Distribution- Throughout India
Conservation Status- Domesticated

7. Dog in Mythology
Lord Bhairava, the guardian deity to the abode of Lord Shiva, is usually depicted with a dog or riding a dog as his vahana.
Feeding and taking care of dogs is believed to be a way of showing our devotion to Lord Bhairava.
Lord Indra is believed to have a divine dog named Sarama. Sarama is said to have pursued and recovered the cows stolen by the asuras and hidden in the nether world of Patala.
Lord Yama, the Hindu God of death is believed to have two ferocious dogs – Sarameyas (described as the offsprings of Indra’s dog). The dogs have four eyes each and they guard the road to Yamaloka.
Lord Yama himself took the form of a dog, while guiding Yudhishtra to swargaloka.
Lord Dattatreya, looked upon as the incarnation of the holy Trinity – Brahma, Vishnu and Shiva, is usually followed by four faithful dogs, which symbolically represent the four Vedas and his complete mastery over them.

In Hindu mythology too, dogs have a special place. In religious ceremonies, dogs are considered to be a link between us and our ancestors. Special offerings are given to dogs, along with the cow and the crow, so as to remember and invoke the blessings of our ancestors.
As if wearing rings and holding yagyas to cure malefic planetary conditions were not enough, people have started buying dogs to free them of the “dosh” in Shani and Rahu.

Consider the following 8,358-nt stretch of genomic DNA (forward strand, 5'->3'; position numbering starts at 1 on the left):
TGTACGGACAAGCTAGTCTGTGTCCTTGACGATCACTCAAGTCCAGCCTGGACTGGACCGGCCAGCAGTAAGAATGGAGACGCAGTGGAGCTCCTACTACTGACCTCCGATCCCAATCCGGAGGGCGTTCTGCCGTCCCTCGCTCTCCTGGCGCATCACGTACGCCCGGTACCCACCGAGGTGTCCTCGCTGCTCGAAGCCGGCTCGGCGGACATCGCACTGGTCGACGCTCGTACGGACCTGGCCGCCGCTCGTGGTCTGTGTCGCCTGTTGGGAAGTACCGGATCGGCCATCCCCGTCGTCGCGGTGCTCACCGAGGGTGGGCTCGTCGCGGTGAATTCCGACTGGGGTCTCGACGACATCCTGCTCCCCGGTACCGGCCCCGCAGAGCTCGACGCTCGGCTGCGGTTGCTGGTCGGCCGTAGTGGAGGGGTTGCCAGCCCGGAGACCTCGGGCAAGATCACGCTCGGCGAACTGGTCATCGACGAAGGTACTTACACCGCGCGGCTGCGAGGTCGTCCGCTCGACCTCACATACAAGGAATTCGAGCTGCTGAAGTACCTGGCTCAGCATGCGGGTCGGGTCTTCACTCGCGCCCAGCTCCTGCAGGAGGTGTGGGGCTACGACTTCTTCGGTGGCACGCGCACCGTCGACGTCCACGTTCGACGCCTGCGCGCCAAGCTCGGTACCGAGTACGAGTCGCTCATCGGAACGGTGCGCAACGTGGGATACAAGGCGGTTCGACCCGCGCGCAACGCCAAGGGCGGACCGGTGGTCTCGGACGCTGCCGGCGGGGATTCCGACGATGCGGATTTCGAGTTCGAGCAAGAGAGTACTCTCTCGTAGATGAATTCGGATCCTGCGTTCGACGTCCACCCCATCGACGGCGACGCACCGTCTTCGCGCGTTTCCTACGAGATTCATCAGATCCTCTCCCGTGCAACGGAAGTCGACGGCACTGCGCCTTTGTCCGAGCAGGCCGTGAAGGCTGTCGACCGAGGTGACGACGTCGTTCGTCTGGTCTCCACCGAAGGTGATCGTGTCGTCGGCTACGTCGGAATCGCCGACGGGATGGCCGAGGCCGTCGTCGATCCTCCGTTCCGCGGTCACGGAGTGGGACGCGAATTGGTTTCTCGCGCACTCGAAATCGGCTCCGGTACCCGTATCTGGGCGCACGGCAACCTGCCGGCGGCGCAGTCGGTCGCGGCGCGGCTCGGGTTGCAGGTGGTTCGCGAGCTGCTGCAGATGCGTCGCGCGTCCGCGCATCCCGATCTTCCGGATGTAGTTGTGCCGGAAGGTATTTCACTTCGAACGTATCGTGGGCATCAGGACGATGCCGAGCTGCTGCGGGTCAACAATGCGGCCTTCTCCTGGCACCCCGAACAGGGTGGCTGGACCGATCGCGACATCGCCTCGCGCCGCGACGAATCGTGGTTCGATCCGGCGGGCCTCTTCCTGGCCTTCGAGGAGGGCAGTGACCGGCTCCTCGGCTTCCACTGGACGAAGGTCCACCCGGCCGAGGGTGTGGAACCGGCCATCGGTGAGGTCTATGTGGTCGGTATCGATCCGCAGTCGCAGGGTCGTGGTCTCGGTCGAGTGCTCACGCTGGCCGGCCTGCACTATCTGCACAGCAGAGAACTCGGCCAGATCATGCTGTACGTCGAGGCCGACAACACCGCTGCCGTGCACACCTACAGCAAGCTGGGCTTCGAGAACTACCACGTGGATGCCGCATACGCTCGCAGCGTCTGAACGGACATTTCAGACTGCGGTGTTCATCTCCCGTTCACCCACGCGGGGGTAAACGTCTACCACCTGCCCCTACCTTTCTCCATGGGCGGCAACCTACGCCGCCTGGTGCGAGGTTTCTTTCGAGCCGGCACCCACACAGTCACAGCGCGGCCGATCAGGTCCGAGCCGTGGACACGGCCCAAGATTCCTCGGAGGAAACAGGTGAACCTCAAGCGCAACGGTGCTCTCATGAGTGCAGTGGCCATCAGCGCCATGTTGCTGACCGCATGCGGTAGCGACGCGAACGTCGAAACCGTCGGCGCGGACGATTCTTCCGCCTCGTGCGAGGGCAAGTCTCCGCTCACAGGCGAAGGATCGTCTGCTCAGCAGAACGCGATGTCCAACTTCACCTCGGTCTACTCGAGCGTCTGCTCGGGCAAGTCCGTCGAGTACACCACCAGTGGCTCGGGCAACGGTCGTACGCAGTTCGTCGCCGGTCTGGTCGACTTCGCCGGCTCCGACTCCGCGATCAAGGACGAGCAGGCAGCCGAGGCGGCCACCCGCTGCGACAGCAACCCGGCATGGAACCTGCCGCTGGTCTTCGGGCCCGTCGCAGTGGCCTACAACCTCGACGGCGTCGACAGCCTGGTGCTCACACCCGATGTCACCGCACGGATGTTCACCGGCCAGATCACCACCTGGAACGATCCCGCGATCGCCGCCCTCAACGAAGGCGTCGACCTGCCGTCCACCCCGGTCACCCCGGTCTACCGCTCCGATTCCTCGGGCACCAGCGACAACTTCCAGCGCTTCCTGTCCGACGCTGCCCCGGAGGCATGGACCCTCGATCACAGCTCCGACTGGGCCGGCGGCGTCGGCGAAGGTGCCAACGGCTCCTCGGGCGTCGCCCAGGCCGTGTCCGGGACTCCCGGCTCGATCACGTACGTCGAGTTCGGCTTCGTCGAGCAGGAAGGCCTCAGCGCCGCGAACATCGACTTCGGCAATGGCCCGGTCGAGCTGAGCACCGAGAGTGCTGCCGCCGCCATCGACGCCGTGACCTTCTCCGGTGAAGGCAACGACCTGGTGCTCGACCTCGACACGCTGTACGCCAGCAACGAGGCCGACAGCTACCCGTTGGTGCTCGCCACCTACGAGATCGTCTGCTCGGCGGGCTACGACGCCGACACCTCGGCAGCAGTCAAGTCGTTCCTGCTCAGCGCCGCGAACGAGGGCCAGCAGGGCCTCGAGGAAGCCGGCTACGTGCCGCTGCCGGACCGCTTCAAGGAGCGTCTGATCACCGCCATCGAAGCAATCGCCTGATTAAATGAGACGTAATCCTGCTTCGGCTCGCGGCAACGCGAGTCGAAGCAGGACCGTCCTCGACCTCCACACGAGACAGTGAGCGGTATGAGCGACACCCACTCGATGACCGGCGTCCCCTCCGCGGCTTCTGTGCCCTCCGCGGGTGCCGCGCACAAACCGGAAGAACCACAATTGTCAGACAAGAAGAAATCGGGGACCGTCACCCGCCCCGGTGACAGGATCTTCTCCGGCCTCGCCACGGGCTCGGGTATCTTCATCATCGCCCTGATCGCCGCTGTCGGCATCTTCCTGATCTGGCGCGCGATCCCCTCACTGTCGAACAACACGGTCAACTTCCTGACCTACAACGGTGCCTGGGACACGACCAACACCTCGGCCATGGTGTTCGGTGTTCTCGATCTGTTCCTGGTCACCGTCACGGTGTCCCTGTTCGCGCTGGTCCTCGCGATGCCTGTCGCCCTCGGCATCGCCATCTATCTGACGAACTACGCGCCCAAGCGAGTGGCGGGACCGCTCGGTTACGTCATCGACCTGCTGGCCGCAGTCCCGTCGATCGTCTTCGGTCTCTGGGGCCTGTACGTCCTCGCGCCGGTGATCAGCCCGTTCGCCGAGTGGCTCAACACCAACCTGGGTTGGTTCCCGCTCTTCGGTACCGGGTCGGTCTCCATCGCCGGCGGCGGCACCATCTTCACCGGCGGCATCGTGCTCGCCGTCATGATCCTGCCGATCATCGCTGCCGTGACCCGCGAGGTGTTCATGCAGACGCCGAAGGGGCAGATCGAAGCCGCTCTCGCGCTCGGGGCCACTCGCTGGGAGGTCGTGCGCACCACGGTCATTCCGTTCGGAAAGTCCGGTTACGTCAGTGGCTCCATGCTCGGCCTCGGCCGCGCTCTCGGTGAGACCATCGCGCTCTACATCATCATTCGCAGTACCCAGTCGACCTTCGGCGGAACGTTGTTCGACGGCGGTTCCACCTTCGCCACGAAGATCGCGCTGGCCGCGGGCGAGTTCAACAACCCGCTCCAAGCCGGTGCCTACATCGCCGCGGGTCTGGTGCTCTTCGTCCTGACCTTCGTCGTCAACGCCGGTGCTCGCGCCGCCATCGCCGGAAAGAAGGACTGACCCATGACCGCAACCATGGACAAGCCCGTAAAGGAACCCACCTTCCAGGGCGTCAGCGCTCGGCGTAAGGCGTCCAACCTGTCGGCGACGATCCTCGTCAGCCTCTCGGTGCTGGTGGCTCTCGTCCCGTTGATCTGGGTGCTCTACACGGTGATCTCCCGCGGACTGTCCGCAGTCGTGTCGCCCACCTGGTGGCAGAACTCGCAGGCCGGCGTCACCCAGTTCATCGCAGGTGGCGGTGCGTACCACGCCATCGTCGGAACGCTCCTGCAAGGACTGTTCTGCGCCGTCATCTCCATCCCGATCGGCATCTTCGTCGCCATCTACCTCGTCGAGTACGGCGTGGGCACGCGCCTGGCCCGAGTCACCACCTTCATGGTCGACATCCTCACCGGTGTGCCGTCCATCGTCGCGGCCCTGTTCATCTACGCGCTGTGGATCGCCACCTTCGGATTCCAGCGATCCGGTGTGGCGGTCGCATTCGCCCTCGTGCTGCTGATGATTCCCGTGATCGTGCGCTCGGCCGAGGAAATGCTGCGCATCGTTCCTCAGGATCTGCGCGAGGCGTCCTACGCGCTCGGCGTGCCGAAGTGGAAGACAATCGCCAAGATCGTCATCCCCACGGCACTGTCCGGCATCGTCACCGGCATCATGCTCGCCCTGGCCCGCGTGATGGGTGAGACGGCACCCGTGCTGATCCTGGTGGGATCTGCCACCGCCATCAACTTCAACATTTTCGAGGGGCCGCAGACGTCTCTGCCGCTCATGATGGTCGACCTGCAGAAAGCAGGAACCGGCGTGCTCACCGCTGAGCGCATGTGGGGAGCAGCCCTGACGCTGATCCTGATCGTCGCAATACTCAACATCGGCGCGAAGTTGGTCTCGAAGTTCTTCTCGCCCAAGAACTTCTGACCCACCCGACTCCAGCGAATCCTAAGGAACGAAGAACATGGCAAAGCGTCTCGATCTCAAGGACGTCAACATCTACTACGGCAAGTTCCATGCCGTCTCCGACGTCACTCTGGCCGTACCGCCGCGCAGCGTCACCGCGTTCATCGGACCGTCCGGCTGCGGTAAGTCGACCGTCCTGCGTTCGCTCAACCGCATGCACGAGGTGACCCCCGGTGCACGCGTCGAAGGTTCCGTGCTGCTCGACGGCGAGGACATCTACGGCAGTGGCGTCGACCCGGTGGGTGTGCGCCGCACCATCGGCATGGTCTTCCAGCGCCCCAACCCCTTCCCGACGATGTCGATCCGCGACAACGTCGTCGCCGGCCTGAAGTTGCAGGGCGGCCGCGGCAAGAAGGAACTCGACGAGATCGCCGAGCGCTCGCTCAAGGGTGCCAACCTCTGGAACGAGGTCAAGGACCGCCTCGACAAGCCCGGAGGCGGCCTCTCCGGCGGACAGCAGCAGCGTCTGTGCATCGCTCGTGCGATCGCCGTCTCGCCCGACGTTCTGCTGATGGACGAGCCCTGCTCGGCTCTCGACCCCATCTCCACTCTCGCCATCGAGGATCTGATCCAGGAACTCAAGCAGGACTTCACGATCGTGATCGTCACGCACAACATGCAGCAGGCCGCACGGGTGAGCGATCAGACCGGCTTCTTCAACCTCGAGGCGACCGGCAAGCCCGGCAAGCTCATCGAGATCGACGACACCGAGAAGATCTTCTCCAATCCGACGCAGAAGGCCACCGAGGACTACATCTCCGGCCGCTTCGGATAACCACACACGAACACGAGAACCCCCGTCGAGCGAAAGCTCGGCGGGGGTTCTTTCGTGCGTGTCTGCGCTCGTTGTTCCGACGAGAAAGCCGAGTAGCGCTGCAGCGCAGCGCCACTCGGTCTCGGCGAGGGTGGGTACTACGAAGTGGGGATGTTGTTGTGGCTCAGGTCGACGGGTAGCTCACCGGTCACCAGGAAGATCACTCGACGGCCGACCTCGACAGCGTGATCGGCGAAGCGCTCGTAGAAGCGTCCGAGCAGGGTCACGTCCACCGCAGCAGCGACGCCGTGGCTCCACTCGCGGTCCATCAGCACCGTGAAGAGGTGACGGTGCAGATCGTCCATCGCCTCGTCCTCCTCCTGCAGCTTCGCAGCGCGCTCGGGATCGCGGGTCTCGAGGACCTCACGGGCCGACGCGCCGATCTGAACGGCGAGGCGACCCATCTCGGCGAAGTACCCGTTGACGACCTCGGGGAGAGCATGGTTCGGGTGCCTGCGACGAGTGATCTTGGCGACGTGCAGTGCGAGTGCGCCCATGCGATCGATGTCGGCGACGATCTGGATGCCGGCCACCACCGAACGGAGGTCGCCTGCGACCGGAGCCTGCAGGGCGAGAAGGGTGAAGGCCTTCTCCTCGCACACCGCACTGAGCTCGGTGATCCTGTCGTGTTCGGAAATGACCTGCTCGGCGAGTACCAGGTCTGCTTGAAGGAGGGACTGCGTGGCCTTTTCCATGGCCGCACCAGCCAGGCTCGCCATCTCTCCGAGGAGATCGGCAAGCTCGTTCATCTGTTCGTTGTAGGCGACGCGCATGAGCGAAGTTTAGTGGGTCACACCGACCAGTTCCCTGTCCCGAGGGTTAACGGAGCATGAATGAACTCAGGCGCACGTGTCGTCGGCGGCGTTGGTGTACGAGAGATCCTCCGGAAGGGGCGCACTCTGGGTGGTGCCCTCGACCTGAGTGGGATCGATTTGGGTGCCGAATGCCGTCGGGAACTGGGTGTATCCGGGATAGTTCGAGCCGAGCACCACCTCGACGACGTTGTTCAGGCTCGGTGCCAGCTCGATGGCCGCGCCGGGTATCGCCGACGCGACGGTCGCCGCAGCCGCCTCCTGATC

A Kanke Road-based pet dealer Manoj Mishra says according to Hindu mythology dogs are considered to be an incarnation of Bhairav.
“It is believed that feeding a black dog on specified days is good for Saturn but the difficulty is finding a black dog on the specified day. As a result many people keep them as pets,” he said. Known astrologer and palmist, N.K. Bera, believes dogs have a great importance in astrology. People are advised to feed black dogs if their Saturn is weak while feeding white dogs cures their Venus.
Bera, who is also the head of the Bengali department at Ranchi University, however, says: “I only ask people to feed them. It is good if people feed animals.”

7.1. Dog entering yanja premises
Janmeya’s brothers got a curse for mistreating a dog during the yajna-The story is slightly big but enjoyable.
Abhimanyu, the son of Arjun, had a son called Parikshit. Parikshit was killed when a poisonous snake bit him. So Parikshit’s son Janmejaya organised a Yajna in which he vowed to burn all the snakes. The Yajna was to be organised with the help of his brothers in the fields of Kurukshetra.
Janmejaya had three brothers called Shrutsen, Ugrasen and Bhimsen. While they were performing the rituals (Puja) a stray dog wandered into the sacred area where the holy offerings were kept.
The brothers hit the dog with sticks to drive it away and the dog ran squealing to his mother.
The mother consoled her puppy and said that he must have done something to provoke the anger of the brothers.
The dog defended himself by saying that he was not at fault and that he had neither licked any of the offerings, nor even looked at them.
The dog’s mother Sarna, who belonged to the Gods felt very angry and hurt at the brother’s treatment of her son. She went to the Yajna place and asked the brothers of Janmejaya why they had thrashed her son without any fault.
When no one answered her she became really angry and cursed them, “You have punished my son without any reason, therefore I curse you that there shall be some sudden fear that will engulf you.”